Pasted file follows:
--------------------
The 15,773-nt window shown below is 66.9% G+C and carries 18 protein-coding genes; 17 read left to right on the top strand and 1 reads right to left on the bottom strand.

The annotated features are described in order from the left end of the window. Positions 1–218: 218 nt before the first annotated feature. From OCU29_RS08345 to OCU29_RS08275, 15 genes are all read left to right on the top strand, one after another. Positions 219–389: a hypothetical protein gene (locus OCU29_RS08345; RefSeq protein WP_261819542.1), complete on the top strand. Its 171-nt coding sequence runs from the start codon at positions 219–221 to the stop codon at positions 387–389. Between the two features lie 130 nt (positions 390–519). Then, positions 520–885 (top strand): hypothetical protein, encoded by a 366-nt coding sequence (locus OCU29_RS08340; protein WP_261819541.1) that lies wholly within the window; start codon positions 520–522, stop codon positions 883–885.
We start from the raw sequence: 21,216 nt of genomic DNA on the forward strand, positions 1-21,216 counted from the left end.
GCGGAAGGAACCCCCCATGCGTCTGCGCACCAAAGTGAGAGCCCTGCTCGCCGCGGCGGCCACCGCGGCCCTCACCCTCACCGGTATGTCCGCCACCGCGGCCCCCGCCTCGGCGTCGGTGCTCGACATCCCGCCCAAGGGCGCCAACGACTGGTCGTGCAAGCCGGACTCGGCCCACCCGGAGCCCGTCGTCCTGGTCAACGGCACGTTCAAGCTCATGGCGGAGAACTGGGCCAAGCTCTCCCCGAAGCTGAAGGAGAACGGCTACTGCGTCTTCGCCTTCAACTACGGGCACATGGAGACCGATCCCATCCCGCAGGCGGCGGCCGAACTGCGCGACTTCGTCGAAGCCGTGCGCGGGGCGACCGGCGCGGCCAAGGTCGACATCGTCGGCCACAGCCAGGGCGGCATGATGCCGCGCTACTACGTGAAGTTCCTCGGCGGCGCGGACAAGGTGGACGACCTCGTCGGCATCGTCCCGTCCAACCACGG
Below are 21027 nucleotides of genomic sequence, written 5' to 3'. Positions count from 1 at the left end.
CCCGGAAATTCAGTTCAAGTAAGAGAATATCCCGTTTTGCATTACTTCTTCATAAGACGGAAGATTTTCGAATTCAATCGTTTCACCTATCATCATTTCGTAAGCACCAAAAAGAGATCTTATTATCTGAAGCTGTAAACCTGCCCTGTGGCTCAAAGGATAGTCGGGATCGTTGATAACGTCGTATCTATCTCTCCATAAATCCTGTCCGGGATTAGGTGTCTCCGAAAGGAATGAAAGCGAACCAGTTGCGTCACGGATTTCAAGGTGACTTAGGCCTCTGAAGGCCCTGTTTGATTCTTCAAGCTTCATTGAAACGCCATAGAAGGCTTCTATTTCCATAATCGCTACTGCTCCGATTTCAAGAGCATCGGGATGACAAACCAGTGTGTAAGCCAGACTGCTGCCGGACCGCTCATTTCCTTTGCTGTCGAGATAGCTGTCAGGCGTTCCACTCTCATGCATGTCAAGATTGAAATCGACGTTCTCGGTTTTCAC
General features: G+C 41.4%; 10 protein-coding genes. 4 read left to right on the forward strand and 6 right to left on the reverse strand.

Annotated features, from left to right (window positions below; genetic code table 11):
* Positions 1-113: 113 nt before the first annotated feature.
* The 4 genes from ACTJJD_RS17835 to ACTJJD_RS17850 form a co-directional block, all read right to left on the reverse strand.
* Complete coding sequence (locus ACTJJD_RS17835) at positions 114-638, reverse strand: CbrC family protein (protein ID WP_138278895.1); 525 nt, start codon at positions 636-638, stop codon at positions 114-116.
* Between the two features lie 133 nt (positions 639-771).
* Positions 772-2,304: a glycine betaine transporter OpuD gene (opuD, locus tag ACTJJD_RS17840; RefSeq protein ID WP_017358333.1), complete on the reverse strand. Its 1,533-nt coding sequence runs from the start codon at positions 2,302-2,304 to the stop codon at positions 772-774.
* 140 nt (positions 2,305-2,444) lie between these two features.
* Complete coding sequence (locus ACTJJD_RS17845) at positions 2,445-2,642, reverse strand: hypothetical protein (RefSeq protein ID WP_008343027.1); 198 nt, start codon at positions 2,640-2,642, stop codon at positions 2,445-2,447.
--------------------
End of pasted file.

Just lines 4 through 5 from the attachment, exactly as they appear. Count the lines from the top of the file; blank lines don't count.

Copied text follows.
GCGGAAGGAACCCCCCATGCGTCTGCGCACCAAAGTGAGAGCCCTGCTCGCCGCGGCGGCCACCGCGGCCCTCACCCTCACCGGTATGTCCGCCACCGCGGCCCCCGCCTCGGCGTCGGTGCTCGACATCCCGCCCAAGGGCGCCAACGACTGGTCGTGCAAGCCGGACTCGGCCCACCCGGAGCCCGTCGTCCTGGTCAACGGCACGTTCAAGCTCATGGCGGAGAACTGGGCCAAGCTCTCCCCGAAGCTGAAGGAGAACGGCTACTGCGTCTTCGCCTTCAACTACGGGCACATGGAGACCGATCCCATCCCGCAGGCGGCGGCCGAACTGCGCGACTTCGTCGAAGCCGTGCGCGGGGCGACCGGCGCGGCCAAGGTCGACATCGTCGGCCACAGCCAGGGCGGCATGATGCCGCGCTACTACGTGAAGTTCCTCGGCGGCGCGGACAAGGTGGACGACCTCGTCGGCATCGTCCCGTCCAACCACGG
Below are 21027 nucleotides of genomic sequence, written 5' to 3'. Positions count from 1 at the left end.